J. L. BELL is a Massachusetts writer who specializes in (among other things) the start of the American Revolution in and around Boston. He is particularly interested in the experiences of children in 1765-75. He has published scholarly papers and popular articles for both children and adults. He was consultant for an episode of History Detectives, and contributed to a display at Minute Man National Historic Park.

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Thursday, July 20, 2017

An Aged Veteran and “The Young Provincial”

I’ve been discussing the Rev. W. B. O. Peabody’s sketch “The Young Provincial,” published in 1829, and Jacob Frost’s 1832 claim for a pension as a Revolutionary War veteran. Together they raise interesting questions.

First, looking just at the pension file, Jacob Frost’s wound on Breed’s Hill was bad enough to disable him but not to kill him, even with months in prisons and eighteenth-century medicine and hygiene. He must have had one hell of an immune system.

That wound also wasn’t bad enough to keep Frost from reenlisting for a short stint in 1780. Probably his experience as a soldier in battle and a prisoner of war was a reason the company made him its orderly sergeant. Yet that same wound was enough to earn Frost an invalid pension after the war. I suspect it was awarded in recognition of his suffering as a prisoner as much as for actual disability.

Next the bigger question of how Frost’s experiences relate to “The Young Provincial.” Dave Marcus of the Tewksbury Historical Society spotted the strong parallels between “The Young Provincial” and Jacob Frost’s experiences, as this article from the Tewksbury Town Crier in 2014 reported.

The Springfield Republican article from 1829 confirms that connection: “all the narrative parts of it are facts, in the life of a Mr. FROST, now living in Norway, Maine.” Even more clearly it made a connection between that literary sketch and “Dr. JOSHUA FROST of this town,” the veteran’s little brother.

Tewksbury vital records confirm that Jacob Frost, born 9 July 1753, had a little brother named Joshua, born 2 Dec 1765 and thus nine years old at the outbreak of the Revolutionary War, just as the newspaper stated. Dr. Joshua Frost graduated from Harvard in 1793.

(Curiously, Sketches of the Old Inhabitants and Other Citizens of Old Springfield from 1893 says that Dr. Frost was “born in Fryeburg, Me., in 1767.” Fryeburg wasn’t even formed into a town until 1777. It’s about thirty miles from Norway, where Jacob settled, but perhaps the two communities were more closely linked in the eighteenth century. But there’s some mix-up there.)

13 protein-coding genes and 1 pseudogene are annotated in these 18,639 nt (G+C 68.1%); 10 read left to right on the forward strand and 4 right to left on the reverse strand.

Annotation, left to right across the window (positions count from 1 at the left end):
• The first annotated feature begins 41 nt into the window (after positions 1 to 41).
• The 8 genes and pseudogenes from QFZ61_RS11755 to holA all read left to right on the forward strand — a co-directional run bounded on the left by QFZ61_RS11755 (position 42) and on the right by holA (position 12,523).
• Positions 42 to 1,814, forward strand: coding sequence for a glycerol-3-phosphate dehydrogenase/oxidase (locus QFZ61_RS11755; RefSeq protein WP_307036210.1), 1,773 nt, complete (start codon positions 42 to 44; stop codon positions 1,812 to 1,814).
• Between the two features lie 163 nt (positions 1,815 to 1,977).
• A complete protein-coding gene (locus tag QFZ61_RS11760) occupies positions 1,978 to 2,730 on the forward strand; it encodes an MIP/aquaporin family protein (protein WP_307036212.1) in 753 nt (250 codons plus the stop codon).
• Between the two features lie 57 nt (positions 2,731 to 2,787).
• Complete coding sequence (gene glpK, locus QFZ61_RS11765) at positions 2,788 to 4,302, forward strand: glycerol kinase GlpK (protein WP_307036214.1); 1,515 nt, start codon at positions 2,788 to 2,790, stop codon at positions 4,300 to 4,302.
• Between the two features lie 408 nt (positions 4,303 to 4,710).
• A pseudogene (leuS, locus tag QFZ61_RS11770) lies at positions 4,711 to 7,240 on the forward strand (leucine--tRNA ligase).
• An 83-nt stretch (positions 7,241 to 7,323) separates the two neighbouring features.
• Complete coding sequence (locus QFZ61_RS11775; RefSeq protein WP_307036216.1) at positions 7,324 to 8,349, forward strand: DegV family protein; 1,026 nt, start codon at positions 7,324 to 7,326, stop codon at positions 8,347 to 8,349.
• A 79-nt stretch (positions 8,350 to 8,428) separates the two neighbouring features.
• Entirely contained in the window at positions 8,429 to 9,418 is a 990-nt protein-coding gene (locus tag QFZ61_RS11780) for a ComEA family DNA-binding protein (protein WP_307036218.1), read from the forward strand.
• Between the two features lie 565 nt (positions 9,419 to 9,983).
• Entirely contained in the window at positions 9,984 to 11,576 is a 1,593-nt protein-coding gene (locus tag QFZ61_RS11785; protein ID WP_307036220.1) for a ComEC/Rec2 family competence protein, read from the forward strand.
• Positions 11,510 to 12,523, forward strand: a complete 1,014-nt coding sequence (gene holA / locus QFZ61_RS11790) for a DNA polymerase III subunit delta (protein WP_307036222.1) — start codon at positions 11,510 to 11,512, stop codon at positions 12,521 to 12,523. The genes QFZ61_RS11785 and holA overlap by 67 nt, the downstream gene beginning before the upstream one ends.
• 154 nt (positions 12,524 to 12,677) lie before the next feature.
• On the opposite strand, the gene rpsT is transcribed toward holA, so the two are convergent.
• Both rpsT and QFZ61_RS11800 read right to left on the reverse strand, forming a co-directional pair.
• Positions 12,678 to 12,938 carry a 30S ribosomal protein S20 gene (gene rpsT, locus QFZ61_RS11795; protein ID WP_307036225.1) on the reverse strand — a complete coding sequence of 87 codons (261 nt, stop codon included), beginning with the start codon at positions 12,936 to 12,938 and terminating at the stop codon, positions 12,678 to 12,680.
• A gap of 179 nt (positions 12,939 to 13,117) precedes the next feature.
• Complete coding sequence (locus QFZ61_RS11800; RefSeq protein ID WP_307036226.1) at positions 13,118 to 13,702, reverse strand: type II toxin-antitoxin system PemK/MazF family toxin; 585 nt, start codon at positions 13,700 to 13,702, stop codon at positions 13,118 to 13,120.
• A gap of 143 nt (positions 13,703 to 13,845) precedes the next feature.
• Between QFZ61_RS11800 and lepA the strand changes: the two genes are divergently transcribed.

Given the Springfield newspaper’s hints, it seems likely that the Rev. W. B. O. Peabody heard stories about Jacob Frost from the old soldier himself during a visit, or from Dr. Frost, talking about his big brother.

The next question is whether “The Young Provincial” is a reliable source on Jacob Frost’s military experiences, filling out the bare-bones account that he submitted to the federal government. And on that question I’m skeptical. I think Peabody took so much literary license that we can’t accept any particular detail as reflecting Frost’s own story unless it also appears in his own account.

It’s not just a matter of how much dramatic detail “The Young Provincial” has but also how details contradict Frost’s own statement:
  • Frost stated that after the Battle of Lexington and Concord “he immediately enlisted at Cambridge near Boston for a term of eight months.” The narrator of “The Young Provincial” says he went home after the battle, joined a company in Tewksbury, and “arrived at the camp the evening before the battle of Bunker Hill.”
  • Frost was quite clear that he “was employed on the night previous to the battle of Bunker Hill on the 17th. Day of June 1775, in throwing up breast works.” The “Young Provincial” narrator describes other men doing that work; he “happened to reach the spot just as the morning was breaking in the sky.” (Veterans who worked all night digging and then had to fight the battle tended not to let anyone forget.)
  • Frost was “severely wounded in the hip” during that battle. For the narrator, “the ball entered my side,” and he also “was beaten with muskets on the head.”
  • The “Young Provincial” arrives home “on a clear summer afternoon.” Frost stated it was “the last of September.”
  • The final scene of “The Young Provincial” turns on the soldier’s family believing him to be dead, based on a report from a companion on the battlefield. In 1775 and 1776, Massachusetts newspapers published lists of provincial prisoners from the Battle of Bunker Hill which told everyone that Frost was still alive. His return home was a surprise, but not that much of a surprise.
Thus, I think we have to say “The Young Provincial” was inspired by a true story of a young soldier being wounded, imprisoned, and transported before escaping back home. But we can’t say the sketch is a true story.

(Thanks once again to Boston National Historical Park’s Jocelyn Gould for setting me off on this investigation. The photo above is the headquarters of Norway, Maine’s historical society; Jacob Frost would have known that 1828 building in its original location.)

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